It’s just unfortunate that this click to expand button does not make it full screen. Similarly, it would be a very nice feature for this button to appear as “Click to downscale” or something similar to navigate out of expanded view.
An obvious button in the bottom centre of the player to move into full screen would be a great addition.
Another downside to this player though is that the volume controls are on the far right hand side which is a very unusual position for the volume controls.
#4 BBC iPlayer
This Video player UI design demonstrates how making things simple and clear can make a much better user experience.
The closed captions feature and quality selector options make interacting with the feature so easy to understand.
Clearly they know the audience that is using the service might not be a tech savvy. For instance to understand what 1080p means or is more visually impaired for the older viewers.
The ability to increase or decrease the subtitles is fantastic. It hasn’t been noted on any of the other players.
There may be times you want the subtitles enabled but do not want it to take up too much of the screen. Examples would be if you need the volume lower and need to reference on accsation the subtitles.
On the flip side, if your hearing is impaired and also your vision, having large subtitles would be important.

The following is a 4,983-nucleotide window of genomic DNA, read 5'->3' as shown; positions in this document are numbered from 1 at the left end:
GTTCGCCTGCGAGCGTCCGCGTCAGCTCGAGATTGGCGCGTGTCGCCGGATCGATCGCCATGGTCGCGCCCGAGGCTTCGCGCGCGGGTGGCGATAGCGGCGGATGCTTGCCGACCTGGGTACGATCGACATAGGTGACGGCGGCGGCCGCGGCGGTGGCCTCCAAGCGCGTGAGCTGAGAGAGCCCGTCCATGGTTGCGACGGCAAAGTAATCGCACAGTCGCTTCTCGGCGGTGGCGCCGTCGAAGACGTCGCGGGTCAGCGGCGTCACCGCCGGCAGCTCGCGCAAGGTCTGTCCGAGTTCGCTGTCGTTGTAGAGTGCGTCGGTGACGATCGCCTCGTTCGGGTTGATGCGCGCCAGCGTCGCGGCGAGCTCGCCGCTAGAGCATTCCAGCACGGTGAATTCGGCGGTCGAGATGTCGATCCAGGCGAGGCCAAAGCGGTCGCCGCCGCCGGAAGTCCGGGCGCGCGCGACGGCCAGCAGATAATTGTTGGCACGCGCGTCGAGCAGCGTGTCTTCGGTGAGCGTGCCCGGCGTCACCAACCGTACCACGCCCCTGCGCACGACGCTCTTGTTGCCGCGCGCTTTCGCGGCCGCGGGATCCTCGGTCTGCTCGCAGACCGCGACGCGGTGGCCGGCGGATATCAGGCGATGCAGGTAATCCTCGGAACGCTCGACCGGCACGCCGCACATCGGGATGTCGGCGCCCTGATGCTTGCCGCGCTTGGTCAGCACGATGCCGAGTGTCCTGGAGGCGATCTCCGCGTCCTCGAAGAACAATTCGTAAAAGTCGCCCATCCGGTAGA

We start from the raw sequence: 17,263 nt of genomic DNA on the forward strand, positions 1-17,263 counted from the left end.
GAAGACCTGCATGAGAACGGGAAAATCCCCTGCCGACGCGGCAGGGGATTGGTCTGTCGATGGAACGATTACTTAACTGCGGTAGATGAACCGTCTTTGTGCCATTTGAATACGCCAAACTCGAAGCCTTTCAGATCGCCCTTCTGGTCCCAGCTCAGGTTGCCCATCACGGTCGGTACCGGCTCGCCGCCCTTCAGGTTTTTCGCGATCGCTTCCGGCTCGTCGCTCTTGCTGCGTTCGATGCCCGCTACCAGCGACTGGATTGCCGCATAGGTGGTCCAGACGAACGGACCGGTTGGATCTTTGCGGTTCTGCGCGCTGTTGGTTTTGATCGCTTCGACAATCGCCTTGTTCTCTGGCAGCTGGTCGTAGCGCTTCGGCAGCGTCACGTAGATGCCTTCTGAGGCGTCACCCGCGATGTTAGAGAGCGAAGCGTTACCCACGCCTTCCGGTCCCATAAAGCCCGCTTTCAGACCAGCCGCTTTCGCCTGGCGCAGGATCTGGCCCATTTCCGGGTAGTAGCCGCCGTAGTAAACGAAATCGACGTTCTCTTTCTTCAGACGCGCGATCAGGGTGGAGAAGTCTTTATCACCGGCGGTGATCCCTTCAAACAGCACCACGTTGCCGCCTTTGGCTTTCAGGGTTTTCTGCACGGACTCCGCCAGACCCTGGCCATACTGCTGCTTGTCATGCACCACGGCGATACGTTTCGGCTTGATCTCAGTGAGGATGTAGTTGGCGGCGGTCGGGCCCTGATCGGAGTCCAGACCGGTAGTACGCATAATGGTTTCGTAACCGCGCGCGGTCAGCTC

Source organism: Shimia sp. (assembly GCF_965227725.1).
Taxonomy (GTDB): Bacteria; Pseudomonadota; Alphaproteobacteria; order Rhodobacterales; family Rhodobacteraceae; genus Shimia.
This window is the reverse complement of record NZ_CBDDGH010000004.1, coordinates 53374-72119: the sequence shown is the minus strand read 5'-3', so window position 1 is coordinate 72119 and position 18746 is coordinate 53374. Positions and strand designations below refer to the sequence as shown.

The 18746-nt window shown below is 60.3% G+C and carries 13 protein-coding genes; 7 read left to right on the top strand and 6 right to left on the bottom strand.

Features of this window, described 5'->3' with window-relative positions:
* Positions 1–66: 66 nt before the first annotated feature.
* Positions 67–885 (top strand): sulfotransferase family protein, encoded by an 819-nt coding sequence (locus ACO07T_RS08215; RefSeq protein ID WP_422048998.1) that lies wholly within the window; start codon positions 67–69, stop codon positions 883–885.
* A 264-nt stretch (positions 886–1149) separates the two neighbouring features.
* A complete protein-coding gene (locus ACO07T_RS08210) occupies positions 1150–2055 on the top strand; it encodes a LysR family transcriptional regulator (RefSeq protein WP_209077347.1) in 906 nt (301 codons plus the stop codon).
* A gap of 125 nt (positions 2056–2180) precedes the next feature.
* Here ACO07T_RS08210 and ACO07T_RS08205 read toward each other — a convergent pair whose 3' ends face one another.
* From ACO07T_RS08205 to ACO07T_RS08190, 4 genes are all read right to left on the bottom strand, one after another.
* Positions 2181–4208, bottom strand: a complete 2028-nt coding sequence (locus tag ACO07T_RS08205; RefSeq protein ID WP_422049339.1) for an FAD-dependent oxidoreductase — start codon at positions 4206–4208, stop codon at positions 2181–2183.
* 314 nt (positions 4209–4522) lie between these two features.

The simplicity of the BBC iPlayer is what makes this player stand out. For example, accessing the video quality does not show a long menu of options like other players do; 1080p, 780p, 420p… etc.
You can only simply select High, Medium or Low which is what most viewers would be interested in selecting and not being overwhelmed with so many option.
If speed is what you need, then Dailymotion certainly accommodates. This player is fast loading and has no fluffs.
It’s compact and has large buttons to make it easy to navigate, although the opacity settings on the buttons are off-putting.
The efficiency of the button layout is what makes gives this player great design. The settings menu provides access to not just the usually quality settings, but also speed settings and ability to add the video to a playlist.
It declutters the player interface providing less distractions away from the video playing.
In addition, a great UI design is that the volume controls expand over the adjacent buttons which makes efficient use of the space and improves the user experience.
Great video player ui design definitely needs to take into consideration the expected audience. Some audiences may want lots of features at their fingertips because they are simultaneously watching a video and working on something else.
While other audiences may be impaired visually or hearing and need more options to improve the experience.
Simplicity is important, which means adding more player features does not always help the viewer enjoy the video, it may actually do the opposite.